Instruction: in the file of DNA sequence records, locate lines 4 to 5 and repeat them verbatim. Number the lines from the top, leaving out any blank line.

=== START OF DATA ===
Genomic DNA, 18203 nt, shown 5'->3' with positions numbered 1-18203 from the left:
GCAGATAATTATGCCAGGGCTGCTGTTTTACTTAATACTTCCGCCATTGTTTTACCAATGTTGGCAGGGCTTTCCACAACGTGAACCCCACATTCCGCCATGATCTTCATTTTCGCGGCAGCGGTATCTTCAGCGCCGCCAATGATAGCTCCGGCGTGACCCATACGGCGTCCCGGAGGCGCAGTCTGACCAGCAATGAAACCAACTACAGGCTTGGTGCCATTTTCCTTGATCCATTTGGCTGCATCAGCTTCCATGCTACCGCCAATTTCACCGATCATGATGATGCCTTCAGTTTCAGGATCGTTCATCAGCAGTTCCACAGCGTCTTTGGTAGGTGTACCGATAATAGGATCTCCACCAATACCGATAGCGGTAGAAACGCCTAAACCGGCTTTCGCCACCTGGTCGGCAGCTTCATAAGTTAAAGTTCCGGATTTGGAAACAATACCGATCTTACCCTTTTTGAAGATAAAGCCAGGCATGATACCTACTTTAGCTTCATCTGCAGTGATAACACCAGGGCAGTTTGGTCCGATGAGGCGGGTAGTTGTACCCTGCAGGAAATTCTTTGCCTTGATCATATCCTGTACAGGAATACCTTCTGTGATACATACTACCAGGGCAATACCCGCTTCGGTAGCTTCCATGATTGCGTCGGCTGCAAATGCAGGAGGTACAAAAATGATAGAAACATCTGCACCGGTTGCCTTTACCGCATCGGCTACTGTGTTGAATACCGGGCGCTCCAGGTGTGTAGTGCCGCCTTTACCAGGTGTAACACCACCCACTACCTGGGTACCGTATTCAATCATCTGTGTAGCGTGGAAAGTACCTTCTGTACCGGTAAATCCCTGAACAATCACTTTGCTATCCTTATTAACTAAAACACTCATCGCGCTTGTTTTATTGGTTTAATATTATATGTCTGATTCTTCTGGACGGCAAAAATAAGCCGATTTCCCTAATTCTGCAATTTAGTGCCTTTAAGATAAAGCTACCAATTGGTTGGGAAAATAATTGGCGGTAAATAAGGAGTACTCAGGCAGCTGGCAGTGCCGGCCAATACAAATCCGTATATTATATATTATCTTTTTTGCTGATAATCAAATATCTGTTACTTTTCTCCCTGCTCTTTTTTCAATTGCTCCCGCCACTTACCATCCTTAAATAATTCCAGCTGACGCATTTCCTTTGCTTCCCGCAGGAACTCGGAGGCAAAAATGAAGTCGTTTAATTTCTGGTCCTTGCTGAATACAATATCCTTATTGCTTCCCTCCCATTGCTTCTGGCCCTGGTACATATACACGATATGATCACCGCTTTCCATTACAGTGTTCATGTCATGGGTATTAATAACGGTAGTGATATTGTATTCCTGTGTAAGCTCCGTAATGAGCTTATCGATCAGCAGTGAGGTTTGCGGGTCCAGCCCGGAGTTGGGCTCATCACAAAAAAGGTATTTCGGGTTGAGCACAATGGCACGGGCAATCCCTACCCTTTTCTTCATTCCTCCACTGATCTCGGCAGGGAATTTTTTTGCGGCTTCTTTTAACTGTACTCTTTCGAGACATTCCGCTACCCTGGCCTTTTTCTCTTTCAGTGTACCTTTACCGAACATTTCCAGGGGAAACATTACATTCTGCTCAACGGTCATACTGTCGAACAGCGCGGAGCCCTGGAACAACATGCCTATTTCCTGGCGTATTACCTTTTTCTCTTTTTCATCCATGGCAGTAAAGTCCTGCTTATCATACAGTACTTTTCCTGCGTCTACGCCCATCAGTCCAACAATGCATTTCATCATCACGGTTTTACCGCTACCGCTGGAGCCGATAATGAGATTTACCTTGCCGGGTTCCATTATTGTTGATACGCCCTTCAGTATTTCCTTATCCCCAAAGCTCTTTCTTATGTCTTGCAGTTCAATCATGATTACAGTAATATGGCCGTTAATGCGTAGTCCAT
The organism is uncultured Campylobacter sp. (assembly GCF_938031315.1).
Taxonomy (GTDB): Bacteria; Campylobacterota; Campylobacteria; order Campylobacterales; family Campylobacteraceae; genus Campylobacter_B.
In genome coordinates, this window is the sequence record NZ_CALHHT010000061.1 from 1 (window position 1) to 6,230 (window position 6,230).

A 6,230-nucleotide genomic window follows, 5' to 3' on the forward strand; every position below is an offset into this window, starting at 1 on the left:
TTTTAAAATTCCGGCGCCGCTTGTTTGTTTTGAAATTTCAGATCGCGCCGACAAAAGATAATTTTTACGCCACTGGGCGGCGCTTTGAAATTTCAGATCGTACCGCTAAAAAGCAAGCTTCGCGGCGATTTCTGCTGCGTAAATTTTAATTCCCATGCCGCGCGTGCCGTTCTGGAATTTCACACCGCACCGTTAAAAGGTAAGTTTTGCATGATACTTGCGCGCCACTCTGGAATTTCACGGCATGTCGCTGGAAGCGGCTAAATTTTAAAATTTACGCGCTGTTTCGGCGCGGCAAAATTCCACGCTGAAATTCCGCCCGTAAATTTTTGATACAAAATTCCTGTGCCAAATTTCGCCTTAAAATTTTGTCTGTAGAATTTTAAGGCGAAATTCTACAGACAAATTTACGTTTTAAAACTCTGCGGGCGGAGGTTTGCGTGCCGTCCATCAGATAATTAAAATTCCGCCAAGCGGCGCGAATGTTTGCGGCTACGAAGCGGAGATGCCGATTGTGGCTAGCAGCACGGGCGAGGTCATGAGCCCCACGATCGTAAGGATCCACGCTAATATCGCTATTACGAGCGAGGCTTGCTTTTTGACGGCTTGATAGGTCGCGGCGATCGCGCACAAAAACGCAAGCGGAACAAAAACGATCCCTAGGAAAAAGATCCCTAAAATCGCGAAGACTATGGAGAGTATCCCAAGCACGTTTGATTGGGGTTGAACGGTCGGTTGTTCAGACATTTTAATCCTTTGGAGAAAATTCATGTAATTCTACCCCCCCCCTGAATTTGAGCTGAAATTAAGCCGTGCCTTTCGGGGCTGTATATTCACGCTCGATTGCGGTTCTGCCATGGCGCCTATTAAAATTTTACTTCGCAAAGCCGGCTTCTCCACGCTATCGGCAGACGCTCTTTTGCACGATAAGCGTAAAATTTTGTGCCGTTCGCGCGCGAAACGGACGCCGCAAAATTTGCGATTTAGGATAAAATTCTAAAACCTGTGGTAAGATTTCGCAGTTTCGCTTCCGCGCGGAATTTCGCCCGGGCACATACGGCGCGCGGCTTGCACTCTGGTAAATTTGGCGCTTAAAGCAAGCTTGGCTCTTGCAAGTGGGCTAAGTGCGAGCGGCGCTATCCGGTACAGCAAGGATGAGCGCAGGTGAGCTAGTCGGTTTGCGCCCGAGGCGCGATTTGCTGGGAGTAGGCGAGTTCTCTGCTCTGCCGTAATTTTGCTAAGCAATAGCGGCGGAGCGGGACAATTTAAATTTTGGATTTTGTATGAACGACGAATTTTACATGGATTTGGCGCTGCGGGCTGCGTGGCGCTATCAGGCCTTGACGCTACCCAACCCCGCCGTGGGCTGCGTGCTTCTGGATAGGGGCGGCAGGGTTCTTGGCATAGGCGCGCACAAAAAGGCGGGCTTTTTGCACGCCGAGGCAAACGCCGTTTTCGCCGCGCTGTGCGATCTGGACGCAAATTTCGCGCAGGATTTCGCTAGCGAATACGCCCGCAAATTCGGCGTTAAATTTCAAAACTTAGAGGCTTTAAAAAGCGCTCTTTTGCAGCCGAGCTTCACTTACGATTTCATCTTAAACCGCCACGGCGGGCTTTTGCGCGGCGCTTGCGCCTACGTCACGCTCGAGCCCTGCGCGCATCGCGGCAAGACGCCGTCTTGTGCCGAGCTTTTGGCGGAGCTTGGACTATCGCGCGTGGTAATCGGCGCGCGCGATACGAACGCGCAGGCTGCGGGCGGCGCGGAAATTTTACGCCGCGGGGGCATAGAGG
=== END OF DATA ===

Taxonomy (GTDB): Bacteria; Campylobacterota; Campylobacteria; order Campylobacterales; family Campylobacteraceae; genus Campylobacter_B.
In genome coordinates, this window is the sequence record NZ_CALHHT010000061.1 from 1 (window position 1) to 6,230 (window position 6,230).